Hydrogen’s potential role in a decarbonised energy system
The targets of the Paris Agreement, signed in 2015 by 180 countries, will require a major transformation of the global energy system. Renewable-power generation is already leading the way in decarbonising the global power sector, but this will not be enough on its own. Deep-decarbonisation must also take place in harder-to-reach sectors like heating and transport – and progress here so far is much more limited.
The pace of technology advancement and cost reduction make renewable power a strong candidate to provide most of the carbon-free energy needed to drive wider decarbonisation.
Electrification of other sectors is the obvious way to link their energy needs to the carbon-free energy from renewable power-generating technologies, but, to understand this opportunity, it is important to take a system-wide view.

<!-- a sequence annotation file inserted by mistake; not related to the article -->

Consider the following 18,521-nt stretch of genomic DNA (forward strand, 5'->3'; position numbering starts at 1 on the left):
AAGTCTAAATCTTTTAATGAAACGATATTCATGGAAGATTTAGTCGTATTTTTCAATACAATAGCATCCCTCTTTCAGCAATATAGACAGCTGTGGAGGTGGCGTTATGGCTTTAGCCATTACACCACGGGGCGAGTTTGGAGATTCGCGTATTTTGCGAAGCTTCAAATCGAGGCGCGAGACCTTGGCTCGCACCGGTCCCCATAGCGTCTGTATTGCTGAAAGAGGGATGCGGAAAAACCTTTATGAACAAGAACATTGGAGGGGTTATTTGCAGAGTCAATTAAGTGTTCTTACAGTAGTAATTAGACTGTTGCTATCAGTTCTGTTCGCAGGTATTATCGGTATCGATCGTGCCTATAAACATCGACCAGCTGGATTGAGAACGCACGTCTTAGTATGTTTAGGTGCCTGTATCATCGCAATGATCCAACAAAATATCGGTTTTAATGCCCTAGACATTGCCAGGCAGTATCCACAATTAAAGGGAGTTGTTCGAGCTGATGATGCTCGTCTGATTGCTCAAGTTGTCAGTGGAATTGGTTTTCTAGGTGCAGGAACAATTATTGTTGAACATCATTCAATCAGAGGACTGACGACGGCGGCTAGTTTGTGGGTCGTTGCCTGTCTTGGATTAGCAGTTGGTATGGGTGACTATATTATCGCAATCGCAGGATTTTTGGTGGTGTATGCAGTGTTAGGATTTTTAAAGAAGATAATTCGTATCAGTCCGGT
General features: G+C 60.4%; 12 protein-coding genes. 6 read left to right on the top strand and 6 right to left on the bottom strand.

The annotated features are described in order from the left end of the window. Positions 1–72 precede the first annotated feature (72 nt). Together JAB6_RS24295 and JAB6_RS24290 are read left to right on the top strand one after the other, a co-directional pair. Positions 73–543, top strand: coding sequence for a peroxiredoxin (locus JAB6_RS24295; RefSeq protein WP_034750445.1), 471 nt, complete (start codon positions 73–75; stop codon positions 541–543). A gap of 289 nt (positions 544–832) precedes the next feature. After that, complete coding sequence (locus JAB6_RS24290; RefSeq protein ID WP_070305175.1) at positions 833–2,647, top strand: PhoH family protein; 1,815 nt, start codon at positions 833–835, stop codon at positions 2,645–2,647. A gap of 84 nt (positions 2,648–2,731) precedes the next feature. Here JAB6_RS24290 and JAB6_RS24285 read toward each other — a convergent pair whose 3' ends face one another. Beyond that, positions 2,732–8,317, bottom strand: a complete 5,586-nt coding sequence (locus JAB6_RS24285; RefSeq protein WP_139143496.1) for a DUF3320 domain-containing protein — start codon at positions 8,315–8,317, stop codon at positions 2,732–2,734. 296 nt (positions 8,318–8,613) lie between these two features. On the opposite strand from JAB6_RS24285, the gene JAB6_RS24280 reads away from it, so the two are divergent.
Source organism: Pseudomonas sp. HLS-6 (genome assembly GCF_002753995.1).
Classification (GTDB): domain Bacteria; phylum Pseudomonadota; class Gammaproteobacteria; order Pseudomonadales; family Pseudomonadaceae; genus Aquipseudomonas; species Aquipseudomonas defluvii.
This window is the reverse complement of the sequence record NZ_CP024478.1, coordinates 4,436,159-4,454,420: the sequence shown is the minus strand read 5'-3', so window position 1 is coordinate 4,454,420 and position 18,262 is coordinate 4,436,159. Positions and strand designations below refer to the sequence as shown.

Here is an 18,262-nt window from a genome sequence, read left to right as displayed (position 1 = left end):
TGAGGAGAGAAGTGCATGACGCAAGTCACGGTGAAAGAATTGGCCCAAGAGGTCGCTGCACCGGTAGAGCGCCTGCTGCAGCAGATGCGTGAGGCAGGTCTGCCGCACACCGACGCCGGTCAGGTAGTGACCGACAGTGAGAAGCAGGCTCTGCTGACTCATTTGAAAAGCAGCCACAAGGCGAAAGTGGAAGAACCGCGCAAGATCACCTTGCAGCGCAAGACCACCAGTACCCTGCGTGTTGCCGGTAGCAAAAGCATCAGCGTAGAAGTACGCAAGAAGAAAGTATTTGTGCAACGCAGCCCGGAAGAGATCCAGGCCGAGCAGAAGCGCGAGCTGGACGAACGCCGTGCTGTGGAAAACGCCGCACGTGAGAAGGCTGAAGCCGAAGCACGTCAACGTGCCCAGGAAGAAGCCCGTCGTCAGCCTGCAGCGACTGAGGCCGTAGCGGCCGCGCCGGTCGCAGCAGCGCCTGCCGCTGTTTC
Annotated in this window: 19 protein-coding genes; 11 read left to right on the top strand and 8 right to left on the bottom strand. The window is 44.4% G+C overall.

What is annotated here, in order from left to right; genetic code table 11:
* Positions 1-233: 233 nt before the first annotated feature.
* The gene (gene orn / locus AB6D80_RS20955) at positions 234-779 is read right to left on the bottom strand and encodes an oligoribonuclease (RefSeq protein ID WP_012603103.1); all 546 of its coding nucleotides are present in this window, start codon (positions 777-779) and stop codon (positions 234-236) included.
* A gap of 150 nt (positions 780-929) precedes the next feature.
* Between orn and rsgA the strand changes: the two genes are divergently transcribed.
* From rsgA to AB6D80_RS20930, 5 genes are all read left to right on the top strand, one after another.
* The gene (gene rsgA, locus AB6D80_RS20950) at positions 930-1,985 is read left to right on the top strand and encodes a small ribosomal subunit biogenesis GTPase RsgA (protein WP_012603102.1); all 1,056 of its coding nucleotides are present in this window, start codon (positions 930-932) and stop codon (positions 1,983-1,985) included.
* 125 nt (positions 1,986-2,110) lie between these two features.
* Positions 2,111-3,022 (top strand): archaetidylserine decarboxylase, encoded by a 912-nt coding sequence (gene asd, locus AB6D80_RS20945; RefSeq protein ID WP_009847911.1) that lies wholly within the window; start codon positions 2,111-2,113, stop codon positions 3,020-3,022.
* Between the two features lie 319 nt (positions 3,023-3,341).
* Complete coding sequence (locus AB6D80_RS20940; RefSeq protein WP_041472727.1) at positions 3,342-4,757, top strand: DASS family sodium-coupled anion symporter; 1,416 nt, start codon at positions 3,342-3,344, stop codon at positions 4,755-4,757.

This is explored in a recent EY report, which examines hydrogen’s potential role in achieving the UK’s ambitious decarbonisation target of an 80% reduction by 2050 across power, heat and transport.
“Green” hydrogen, generated by electrolysis from renewable power, offers a potential solution to a number of key system challenges: storaging large volumes of intermittent renewable energy, a carbon-free gaseous fuel to enable decarbonisation of heat and transport sectors alongside other technologies, and an alternative way to mitigate the large investment needed for electrification.
Hydrogen’s potential role is equally applicable to other countries’ energy systems, as highlighted in IRENA’s recent report.
Contact the RECAI team
RECAI Chief Editor
Global Power & Utilities Corporate Finance Leader
UK&I Energy & Infrastructure Corporate Finance Leader
+44 (0)20 7951 6024
RECAI Chief Advisor
Assistant Director, Energy & Infrastructure Corporate Finance
+44 (0)13 9228 4499
Please complete our online form to submit your queryGet in touch